Individual franchise locations all have the opportunity to reach their consumers in a more direct way. According to Google trend research, 50 per cent of consumers who conducted a local search on their smartphone visited a store within a day, and 34 per cent who searched on computer/tablet did the same. This means ranking in local search has a direct impact on in-store traffic, which is huge for franchisees who are looking for more business.
As the franchisor, it’s important that your marketing team communicate the importance of these free or low-cost services to franchisees and provide them with brand standards and guidelines to keep pages consistent and updated. Hyperlocal pages are the ideal opportunity for third-party validation to take a front and center focus for your business – better page rankings equal more business and an even stronger brand identity in your markets served.
Take these three digital marketing trends into consideration when allocating marketing dollars for 2021 – the importance of live video, strong content and a consistent presence on hyperlocal pages cannot be overstated as the market becomes more saturated than ever.
What’s trending in HR
The world of business is constantly changing and HR is a prime example. At one time, HR was known as the ‘personnel department’, which more recently became HR. Now HR has entered a new decade, and is gearing up to become the ‘talent function’.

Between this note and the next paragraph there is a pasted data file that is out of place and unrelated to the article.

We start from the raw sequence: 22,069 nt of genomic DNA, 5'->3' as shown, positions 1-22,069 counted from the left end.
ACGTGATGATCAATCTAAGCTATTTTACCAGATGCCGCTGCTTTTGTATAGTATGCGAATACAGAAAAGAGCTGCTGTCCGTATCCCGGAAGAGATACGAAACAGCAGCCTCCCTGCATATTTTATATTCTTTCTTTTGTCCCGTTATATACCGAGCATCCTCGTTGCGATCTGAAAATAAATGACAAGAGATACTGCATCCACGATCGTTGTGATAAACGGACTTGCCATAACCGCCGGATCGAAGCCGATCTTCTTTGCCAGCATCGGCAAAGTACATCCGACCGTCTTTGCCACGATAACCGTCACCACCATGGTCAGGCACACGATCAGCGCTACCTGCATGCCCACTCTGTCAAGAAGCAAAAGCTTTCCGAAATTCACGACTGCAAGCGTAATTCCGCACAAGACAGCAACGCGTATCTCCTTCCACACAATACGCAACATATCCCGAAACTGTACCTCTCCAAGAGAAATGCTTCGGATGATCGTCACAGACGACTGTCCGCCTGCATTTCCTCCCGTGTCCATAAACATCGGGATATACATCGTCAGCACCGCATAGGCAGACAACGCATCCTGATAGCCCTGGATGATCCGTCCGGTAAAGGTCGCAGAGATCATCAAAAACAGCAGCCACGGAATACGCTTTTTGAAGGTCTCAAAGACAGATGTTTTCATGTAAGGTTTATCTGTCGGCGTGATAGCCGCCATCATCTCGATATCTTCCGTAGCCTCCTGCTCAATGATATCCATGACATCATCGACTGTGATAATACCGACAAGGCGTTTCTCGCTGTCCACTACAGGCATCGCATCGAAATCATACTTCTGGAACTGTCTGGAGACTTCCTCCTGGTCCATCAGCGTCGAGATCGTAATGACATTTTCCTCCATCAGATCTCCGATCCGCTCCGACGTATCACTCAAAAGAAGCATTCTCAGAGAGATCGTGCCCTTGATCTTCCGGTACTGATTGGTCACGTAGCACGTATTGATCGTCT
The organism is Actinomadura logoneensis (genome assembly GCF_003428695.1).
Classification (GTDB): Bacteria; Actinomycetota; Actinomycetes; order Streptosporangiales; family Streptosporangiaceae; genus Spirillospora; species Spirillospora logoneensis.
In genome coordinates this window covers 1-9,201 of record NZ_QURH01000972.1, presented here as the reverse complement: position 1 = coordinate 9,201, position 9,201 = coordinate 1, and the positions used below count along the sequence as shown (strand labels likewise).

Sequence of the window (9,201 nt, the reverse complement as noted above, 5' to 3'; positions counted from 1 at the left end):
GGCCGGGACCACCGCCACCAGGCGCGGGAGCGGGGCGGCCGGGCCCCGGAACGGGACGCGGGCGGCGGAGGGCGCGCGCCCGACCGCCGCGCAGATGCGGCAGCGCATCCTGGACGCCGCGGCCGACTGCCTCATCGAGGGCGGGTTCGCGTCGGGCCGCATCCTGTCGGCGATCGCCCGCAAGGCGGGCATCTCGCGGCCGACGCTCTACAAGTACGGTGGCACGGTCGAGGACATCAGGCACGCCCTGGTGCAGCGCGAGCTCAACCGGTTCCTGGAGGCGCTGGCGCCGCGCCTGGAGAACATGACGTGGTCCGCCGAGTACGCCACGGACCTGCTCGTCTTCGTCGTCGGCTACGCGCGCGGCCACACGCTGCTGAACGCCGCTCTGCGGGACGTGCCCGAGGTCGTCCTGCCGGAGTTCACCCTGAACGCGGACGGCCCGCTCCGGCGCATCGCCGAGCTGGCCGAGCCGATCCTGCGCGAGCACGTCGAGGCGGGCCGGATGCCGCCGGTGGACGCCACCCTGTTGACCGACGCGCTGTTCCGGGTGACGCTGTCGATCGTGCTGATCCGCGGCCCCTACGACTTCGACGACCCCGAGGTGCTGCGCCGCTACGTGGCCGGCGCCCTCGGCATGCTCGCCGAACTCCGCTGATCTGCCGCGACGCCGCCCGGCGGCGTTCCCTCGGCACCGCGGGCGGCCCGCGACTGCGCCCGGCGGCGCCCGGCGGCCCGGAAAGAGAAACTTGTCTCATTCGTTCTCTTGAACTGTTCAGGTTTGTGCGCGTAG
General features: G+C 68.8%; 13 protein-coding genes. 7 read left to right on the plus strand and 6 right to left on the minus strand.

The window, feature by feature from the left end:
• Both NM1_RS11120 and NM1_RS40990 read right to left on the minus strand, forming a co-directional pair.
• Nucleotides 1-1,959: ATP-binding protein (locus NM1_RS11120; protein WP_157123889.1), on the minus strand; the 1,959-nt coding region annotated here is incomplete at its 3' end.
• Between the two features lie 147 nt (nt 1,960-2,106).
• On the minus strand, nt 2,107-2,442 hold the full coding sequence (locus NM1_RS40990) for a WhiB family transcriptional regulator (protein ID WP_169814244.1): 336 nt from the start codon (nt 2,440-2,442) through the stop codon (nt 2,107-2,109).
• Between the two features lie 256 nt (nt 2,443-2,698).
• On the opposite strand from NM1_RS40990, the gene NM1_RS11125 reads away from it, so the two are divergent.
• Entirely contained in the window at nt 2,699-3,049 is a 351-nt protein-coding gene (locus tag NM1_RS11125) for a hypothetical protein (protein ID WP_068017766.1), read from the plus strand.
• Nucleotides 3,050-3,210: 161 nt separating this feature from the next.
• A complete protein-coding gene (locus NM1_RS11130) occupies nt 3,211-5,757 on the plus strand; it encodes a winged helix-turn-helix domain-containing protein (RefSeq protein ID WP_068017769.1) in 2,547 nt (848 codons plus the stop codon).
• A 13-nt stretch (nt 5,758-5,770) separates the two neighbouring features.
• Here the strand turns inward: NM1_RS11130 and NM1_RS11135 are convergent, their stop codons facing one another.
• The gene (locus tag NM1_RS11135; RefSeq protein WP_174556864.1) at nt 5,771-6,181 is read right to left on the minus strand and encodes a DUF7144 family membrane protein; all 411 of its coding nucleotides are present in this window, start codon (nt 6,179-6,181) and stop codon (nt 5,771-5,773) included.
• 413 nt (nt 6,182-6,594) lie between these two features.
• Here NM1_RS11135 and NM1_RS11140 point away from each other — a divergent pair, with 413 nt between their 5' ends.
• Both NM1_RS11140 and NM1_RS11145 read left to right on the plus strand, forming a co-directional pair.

Over the last 10 years, our roles have shifted considerably in line with changes in the workplace. It’s essential for us to have the flexibility to adapt, undertake some trend analysis and have an ever-changing mindset to cope with ongoing transformation.
Focus on your internal brand
No longer are we number crunchers in a working environment where information is primarily shared on paper. Put simply, HR provides support for contracts, employee relations issues and terminations of contract. These functions all play an essential part in the franchise industry.
Clients want to rest assured, knowing that their business is safe. However, everything’s changing. For example, employees are no longer on the lookout for just a job, they want a career. What’s more, they want to be inspired and empowered. Without doubt, we can all think of a situation where we’ve received poor customer service. But that’s usually not because someone hasn’t received the right training, or wasn’t given a clear job description to perform their role. The real reason you received poor customer service is usually because the person’s heart wasn’t in it. That’s what happens when someone considers their role as “just a job”.